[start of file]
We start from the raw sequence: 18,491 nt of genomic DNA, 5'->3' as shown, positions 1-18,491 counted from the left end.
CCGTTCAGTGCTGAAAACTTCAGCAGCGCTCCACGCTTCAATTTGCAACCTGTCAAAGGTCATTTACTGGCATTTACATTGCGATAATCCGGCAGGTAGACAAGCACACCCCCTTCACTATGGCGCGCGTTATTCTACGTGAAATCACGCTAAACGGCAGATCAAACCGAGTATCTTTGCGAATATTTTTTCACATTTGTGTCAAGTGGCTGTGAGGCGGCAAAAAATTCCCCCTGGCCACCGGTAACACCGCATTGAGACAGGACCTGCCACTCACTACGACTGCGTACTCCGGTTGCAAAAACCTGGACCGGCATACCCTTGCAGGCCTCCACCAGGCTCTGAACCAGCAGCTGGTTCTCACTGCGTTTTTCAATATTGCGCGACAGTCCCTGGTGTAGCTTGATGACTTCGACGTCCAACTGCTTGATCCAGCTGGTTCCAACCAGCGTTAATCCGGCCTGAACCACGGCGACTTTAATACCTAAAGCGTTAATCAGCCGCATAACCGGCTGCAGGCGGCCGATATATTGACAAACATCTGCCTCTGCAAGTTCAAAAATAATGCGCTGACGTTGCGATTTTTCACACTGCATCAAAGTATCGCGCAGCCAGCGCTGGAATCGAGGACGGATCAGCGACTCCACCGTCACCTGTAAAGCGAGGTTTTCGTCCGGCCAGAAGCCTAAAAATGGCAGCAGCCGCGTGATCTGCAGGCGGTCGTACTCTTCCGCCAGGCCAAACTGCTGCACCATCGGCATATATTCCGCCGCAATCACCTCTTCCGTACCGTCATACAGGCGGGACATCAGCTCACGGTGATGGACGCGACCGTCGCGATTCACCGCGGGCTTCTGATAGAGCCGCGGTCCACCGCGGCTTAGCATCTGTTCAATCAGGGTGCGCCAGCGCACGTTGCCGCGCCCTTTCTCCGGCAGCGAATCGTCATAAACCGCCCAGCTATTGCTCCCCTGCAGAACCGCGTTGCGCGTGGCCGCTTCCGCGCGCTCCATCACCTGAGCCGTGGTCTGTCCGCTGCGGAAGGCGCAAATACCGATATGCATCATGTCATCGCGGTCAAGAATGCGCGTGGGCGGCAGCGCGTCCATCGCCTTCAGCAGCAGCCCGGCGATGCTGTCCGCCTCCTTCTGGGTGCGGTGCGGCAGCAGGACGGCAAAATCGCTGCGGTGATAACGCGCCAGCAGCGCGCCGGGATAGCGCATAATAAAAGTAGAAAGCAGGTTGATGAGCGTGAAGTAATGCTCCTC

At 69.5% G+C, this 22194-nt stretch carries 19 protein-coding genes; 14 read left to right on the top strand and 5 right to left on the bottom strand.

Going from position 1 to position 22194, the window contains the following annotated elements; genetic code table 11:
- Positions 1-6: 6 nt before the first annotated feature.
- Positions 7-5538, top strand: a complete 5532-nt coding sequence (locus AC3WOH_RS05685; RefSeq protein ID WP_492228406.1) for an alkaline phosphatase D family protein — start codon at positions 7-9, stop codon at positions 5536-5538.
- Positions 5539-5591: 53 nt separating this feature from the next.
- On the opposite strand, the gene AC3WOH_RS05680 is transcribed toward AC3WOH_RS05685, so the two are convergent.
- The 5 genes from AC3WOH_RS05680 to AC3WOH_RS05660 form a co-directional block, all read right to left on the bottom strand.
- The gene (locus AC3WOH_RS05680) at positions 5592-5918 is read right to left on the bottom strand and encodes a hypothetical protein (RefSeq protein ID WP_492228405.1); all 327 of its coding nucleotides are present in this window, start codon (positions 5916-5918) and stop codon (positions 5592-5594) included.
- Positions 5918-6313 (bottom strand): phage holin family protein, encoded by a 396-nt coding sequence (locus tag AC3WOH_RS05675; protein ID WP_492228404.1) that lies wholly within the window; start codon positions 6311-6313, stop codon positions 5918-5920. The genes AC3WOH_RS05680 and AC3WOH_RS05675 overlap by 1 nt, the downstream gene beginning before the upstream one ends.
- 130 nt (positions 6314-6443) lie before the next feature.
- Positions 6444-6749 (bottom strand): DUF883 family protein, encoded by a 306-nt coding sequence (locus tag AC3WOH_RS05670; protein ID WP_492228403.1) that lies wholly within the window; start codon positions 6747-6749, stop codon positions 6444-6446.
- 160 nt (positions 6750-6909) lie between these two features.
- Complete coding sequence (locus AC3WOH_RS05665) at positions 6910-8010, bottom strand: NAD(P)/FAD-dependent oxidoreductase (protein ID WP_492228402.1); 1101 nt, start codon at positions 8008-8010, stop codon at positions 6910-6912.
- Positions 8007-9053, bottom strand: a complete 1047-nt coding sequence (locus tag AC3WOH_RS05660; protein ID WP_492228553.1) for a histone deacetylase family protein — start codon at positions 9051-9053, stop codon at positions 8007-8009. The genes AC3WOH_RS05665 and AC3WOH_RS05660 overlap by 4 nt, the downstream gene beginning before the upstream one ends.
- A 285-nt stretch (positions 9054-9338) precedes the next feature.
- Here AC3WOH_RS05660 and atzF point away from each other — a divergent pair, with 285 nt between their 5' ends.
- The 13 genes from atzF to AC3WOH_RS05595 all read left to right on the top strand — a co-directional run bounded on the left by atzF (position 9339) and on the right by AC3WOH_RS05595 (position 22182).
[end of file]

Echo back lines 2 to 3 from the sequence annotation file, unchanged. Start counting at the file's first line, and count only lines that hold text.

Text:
CCGTTCAGTGCTGAAAACTTCAGCAGCGCTCCACGCTTCAATTTGCAACCTGTCAAAGGTCATTTACTGGCATTTACATTGCGATAATCCGGCAGGTAGACAAGCACACCCCCTTCACTATGGCGCGCGTTATTCTACGTGAAATCACGCTAAACGGCAGATCAAACCGAGTATCTTTGCGAATATTTTTTCACATTTGTGTCAAGTGGCTGTGAGGCGGCAAAAAATTCCCCCTGGCCACCGGTAACACCGCATTGAGACAGGACCTGCCACTCACTACGACTGCGTACTCCGGTTGCAAAAACCTGGACCGGCATACCCTTGCAGGCCTCCACCAGGCTCTGAACCAGCAGCTGGTTCTCACTGCGTTTTTCAATATTGCGCGACAGTCCCTGGTGTAGCTTGATGACTTCGACGTCCAACTGCTTGATCCAGCTGGTTCCAACCAGCGTTAATCCGGCCTGAACCACGGCGACTTTAATACCTAAAGCGTTAATCAGCCGCATAACCGGCTGCAGGCGGCCGATATATTGACAAACATCTGCCTCTGCAAGTTCAAAAATAATGCGCTGACGTTGCGATTTTTCACACTGCATCAAAGTATCGCGCAGCCAGCGCTGGAATCGAGGACGGATCAGCGACTCCACCGTCACCTGTAAAGCGAGGTTTTCGTCCGGCCAGAAGCCTAAAAATGGCAGCAGCCGCGTGATCTGCAGGCGGTCGTACTCTTCCGCCAGGCCAAACTGCTGCACCATCGGCATATATTCCGCCGCAATCACCTCTTCCGTACCGTCATACAGGCGGGACATCAGCTCACGGTGATGGACGCGACCGTCGCGATTCACCGCGGGCTTCTGATAGAGCCGCGGTCCACCGCGGCTTAGCATCTGTTCAATCAGGGTGCGCCAGCGCACGTTGCCGCGCCCTTTCTCCGGCAGCGAATCGTCATAAACCGCCCAGCTATTGCTCCCCTGCAGAACCGCGTTGCGCGTGGCCGCTTCCGCGCGCTCCATCACCTGAGCCGTGGTCTGTCCGCTGCGGAAGGCGCAAATACCGATATGCATCATGTCATCGCGGTCAAGAATGCGCGTGGGCGGCAGCGCGTCCATCGCCTTCAGCAGCAGCCCGGCGATGCTGTCCGCCTCCTTCTGGGTGCGGTGCGGCAGCAGGACGGCAAAATCGCTGCGGTGATAACGCGCCAGCAGCGCGCCGGGATAGCGCATAATAAAAGTAGAAAGCAGGTTGATGAGCGTGAAGTAATGCTCCTC

At 69.5% G+C, this 22194-nt stretch carries 19 protein-coding genes; 14 read left to right on the top strand and 5 right to left on the bottom strand.